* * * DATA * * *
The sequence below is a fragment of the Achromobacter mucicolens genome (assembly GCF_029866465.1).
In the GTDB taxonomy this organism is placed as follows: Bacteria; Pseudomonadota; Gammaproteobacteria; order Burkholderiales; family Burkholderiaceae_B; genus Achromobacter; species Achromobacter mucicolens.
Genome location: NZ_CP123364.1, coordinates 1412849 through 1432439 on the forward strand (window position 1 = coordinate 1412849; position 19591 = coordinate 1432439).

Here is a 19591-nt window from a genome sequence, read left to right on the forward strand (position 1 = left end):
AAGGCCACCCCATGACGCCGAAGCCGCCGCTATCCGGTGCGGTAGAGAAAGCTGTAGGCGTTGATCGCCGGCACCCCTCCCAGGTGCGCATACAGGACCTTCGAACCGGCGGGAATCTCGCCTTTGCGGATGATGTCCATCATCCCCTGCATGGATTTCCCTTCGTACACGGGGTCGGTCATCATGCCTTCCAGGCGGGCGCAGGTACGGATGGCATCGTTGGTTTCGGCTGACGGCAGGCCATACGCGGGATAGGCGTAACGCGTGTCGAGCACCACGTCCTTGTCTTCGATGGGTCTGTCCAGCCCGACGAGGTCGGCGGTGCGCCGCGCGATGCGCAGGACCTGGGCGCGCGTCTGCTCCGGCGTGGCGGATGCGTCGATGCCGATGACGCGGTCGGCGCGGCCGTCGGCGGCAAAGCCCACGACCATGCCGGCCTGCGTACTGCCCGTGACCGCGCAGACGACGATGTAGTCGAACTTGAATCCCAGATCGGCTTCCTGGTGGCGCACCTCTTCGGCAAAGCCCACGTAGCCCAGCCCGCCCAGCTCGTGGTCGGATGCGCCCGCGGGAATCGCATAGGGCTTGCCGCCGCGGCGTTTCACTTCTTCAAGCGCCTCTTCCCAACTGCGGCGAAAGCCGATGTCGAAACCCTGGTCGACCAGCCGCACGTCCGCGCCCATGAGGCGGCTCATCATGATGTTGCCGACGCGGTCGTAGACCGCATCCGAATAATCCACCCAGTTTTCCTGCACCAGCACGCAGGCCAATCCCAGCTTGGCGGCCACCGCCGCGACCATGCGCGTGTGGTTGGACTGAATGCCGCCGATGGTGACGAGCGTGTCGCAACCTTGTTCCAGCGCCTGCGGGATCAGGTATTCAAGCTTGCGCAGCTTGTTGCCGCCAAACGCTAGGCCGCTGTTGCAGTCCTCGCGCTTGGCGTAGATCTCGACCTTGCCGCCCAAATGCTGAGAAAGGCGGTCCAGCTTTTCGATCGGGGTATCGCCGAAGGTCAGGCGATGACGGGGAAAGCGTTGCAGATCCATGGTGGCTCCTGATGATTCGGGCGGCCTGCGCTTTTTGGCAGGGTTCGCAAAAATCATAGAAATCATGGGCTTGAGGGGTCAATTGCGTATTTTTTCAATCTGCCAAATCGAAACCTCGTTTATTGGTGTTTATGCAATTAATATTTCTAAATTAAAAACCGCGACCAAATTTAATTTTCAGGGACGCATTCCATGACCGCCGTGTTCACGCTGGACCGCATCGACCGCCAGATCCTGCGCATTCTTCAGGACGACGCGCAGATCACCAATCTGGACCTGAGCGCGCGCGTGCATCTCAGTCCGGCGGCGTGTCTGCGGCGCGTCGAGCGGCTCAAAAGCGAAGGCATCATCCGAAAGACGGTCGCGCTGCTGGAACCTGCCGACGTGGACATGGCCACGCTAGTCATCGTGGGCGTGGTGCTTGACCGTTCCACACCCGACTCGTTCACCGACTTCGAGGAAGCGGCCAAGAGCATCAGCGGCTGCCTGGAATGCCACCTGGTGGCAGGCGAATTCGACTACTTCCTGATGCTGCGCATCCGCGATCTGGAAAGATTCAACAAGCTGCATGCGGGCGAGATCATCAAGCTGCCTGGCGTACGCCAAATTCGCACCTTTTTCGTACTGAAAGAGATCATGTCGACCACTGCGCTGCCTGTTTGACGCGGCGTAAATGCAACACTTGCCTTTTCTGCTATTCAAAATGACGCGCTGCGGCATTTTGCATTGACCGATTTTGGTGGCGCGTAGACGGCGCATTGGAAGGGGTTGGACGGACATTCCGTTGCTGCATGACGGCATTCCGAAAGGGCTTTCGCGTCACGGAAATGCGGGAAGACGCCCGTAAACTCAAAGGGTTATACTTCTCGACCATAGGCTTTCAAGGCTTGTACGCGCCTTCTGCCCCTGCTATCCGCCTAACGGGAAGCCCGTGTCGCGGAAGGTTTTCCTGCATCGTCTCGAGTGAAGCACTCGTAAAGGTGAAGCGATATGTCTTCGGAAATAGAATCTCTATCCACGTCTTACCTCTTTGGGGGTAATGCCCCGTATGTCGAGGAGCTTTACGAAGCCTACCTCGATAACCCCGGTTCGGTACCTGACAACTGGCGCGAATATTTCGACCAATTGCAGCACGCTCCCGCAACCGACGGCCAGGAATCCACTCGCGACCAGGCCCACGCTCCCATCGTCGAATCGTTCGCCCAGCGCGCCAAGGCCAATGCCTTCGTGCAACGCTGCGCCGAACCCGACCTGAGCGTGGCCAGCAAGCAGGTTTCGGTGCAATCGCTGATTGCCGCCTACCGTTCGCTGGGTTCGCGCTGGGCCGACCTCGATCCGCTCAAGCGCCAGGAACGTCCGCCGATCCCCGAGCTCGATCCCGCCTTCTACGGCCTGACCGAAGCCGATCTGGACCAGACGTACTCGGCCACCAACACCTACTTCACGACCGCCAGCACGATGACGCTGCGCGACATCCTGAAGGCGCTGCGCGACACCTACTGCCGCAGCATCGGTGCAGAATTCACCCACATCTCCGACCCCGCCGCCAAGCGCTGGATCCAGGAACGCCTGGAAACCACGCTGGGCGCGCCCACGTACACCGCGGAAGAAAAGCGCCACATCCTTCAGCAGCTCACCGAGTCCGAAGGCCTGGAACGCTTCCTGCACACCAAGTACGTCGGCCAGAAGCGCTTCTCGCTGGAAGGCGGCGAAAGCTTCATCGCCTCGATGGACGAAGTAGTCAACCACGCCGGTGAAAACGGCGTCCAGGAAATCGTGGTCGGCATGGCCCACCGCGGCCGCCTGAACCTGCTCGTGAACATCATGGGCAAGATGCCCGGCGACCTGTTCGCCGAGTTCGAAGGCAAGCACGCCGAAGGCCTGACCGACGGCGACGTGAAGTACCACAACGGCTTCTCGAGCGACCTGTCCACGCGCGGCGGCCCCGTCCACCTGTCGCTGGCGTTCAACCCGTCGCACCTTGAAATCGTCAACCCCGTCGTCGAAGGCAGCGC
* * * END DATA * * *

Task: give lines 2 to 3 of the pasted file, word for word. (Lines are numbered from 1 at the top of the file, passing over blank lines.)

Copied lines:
In the GTDB taxonomy this organism is placed as follows: Bacteria; Pseudomonadota; Gammaproteobacteria; order Burkholderiales; family Burkholderiaceae_B; genus Achromobacter; species Achromobacter mucicolens.
Genome location: NZ_CP123364.1, coordinates 1412849 through 1432439 on the forward strand (window position 1 = coordinate 1412849; position 19591 = coordinate 1432439).